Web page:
He’d be as happy as Larry all day. He’d get through four changes of clothes (all those snowballs), build a snowman taller than himself and rootle about in the garden shed for the sledge my mother gave him. I remember the year he came back inside at the end of the day, soaked to the skin, exhausted and beaming with happiness. He then rushed upstairs to post a cheery message on Facebook. “Yay, no school,” he wrote. “Thank you snow.”

But now he’s 17 he’s not interested in a paltry few inches of snow. It might make the dreaming spires of Oxford look even more beautiful, but he needs several feet of the stuff to play in. He wants to leap off mountains and do scary twirls in the air on a snowboard. Sadly, our current frosting of snow just doesn’t cut the mustard as far as he's concerned.

PS. My husband times his work trips to the Far East impeccably. While I’m gingerly picking my way along the icy Oxford pavements in my grippiest shoes and wondering whether I can get the car out, he’s on a flight halfway across the world. Next stop – Kuala Lumpur. Temperature – 25 degrees C.

Image: Oxford snow by tevjanphotos, Oxford Light

Sunday, 5 February 2012

The only time you see teenagers out with their parents

At the crack of dawn next week my son will thrust a hastily downloaded Google map at me, plug his favourite Justice tracks into the car’s audio system and we’ll set off for yet another university open day (snow permitting!)

The only trouble is that after visiting a handful of universities already, they’re all starting to blur into one. Neither of us can remember which boasts 22 Nobel Prize winners, which has a library with four million books and which serves coffee that tastes like old socks.

University open days are a new and weird phenomenon in our lives. When I went I more or less stuck a pin in the map and hoped for the best. Today’s teenagers get bombarded with leaflets and letters, spend hours trawling through the UCAS website and are encouraged to visit universities all over the shop before applying. The only trouble is that when they get to open days they meet academics in tweed jackets quoting statistics like 1,000 applicants for fewer than 100 places.

Even more bizarre is the sight of thousands of 17 and 18 year olds trailing round campuses with their middle-aged parents. Some look dead embarrassed to be seen out with their mums and dads, while others are clearly livid that their parents have muscled in on the trip. I’ve scored a double. I’m in both categories.

And this year there’s something new to worry about. The newspapers are full of doom and gloom about tuition fees trebling to an eye-watering £9,000 a year and students being saddled with debt for the rest of their lives. I take one look and stuff the papers in the bin. This university lark is hard enough without worrying about that right now…

PS. Forget my hankering for a 2CV. I’ve just spotted my new dream car outside Jamie Oliver's restaurant in Islington (see above!)

Wednesday, 11 January 2012

Star charts for teenagers

The shelves of my local bookshop are groaning with parenting guides. They range from Potty Training in One Week (I’m not at all convinced!) to Divas and Dictators: The Secrets to Having a Much Better Behaved Child. When my children were little I bought lots of titles like these, before chucking them (the books, I mean) aside and realising I was better off muddling through the parenting minefield without their advice.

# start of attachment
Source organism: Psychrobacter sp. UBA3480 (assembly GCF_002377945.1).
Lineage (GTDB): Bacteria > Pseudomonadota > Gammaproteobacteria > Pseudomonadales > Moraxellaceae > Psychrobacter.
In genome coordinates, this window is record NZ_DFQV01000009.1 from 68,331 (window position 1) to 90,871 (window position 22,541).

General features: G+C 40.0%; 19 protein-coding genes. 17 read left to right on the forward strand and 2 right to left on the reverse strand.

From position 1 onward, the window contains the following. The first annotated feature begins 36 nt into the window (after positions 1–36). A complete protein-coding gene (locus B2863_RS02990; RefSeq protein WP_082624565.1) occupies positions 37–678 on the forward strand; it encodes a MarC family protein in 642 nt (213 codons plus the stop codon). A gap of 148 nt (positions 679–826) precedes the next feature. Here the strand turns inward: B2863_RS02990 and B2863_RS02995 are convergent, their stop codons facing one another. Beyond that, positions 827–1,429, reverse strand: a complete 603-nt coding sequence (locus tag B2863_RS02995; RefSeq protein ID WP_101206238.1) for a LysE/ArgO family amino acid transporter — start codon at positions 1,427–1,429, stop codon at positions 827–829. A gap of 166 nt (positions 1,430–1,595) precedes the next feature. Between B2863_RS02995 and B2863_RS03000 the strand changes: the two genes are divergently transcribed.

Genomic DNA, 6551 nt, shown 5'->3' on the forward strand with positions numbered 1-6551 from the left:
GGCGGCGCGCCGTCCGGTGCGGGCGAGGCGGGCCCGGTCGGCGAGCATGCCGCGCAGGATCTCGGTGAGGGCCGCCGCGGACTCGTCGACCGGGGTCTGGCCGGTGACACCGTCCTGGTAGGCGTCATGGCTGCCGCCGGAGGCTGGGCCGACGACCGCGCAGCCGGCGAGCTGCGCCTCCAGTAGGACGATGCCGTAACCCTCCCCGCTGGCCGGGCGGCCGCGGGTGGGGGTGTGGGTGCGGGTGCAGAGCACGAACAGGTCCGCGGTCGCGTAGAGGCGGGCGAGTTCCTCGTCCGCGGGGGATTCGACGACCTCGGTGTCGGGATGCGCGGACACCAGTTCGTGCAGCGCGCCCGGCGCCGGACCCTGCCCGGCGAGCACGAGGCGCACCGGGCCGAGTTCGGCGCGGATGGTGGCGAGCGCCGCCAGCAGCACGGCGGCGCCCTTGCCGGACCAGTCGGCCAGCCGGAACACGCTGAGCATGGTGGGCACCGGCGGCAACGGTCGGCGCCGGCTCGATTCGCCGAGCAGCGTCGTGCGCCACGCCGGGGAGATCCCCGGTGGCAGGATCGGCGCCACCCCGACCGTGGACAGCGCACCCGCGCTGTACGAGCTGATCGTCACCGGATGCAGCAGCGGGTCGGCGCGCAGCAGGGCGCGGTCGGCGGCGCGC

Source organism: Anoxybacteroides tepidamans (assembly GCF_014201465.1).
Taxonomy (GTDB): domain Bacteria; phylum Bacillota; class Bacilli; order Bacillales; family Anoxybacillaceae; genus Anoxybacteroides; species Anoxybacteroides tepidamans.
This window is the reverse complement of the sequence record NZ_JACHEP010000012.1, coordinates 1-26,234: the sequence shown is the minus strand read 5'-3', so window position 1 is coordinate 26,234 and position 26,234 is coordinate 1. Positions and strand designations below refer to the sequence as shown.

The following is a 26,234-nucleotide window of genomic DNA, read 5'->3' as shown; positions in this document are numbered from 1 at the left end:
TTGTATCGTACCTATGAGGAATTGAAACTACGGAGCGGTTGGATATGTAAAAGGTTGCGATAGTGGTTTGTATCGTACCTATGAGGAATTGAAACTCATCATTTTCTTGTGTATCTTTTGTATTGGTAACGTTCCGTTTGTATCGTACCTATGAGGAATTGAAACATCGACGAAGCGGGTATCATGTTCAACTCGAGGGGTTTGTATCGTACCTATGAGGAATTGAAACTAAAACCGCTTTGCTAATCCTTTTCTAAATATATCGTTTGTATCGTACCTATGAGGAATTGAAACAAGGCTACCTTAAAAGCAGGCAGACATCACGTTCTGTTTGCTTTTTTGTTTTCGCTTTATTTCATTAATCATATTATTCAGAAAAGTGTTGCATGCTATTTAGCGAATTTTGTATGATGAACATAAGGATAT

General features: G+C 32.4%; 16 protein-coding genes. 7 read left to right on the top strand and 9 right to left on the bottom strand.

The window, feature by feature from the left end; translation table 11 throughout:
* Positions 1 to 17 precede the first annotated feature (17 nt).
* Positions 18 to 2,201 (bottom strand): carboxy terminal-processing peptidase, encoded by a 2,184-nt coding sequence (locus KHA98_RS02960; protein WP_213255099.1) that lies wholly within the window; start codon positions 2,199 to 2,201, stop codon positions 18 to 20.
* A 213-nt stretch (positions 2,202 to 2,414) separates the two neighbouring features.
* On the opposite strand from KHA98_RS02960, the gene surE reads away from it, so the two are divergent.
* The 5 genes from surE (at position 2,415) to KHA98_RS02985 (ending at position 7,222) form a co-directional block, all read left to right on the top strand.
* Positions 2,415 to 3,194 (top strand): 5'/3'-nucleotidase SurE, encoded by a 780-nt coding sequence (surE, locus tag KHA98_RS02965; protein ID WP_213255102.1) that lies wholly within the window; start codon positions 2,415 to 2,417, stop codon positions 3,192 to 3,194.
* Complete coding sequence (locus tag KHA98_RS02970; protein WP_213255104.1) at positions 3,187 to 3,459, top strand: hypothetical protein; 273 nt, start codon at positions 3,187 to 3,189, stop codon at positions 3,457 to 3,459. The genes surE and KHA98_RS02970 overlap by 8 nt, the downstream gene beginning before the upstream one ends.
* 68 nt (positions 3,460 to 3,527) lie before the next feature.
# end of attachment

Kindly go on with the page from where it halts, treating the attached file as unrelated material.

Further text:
The one thing I never understood was the idea that parents should reward good behaviour by putting stars and smiley stickers on a special chart. I tried it a few times but my independent-minded duo refused point-blank to go along with this idea for a second. Even at the age of four or five they couldn’t care less about sparkly stars.

I was so aghast at my failure that when I interviewed childcare expert Professor Tanya Byron a few years back I asked what she thought. To my utter relief she admitted that sticker charts aren't all they’re cracked up to be.

“The big error in parenting is that we give too much attention to the behaviour we don’t want and not enough to the behaviour we do,” she said. “Sticker charts are very good for getting parents to focus on specific activities for specific periods of time. But to be honest I don’t think I’ve ever done sticker charts with my kids. They once did a grumpy Mummy, nice Mummy sticker chart for me though – only I took the stickers and stuck all the smiley ones on.”

Phew. That made me feel an awful lot better. My daughter’s twenty now but I’d love to see my son’s face if I suggested a teenage sticker chart. He’d get a smiley face if he tidied up his room, switched off the bathroom light and brought his washing down. Somehow I don’t think it’ll catch on…

Wednesday, 21 December 2011

The gut instinct that made me buy the House With No Name

A new report says it’s far better to make decisions on gut instinct than dawdle too much and agonise over what to do.

The research, reported in the Daily Telegraph, issues stark warnings claiming that people who think too much before coming to a decision risk damaging their love lives, careers and even their health.

It’s not the most festive message of the week, I know, but there’s definitely something in it. The speediest decision I ever came to was to buy the House With No Name, my ramshackle farmhouse in the south of France. If I’d spent ages struggling over what to do for the best, I’d never have been brave enough to go ahead.

Actually, the main spur was having an intrepid husband and wildly enthusiastic children who egged me on like crazy.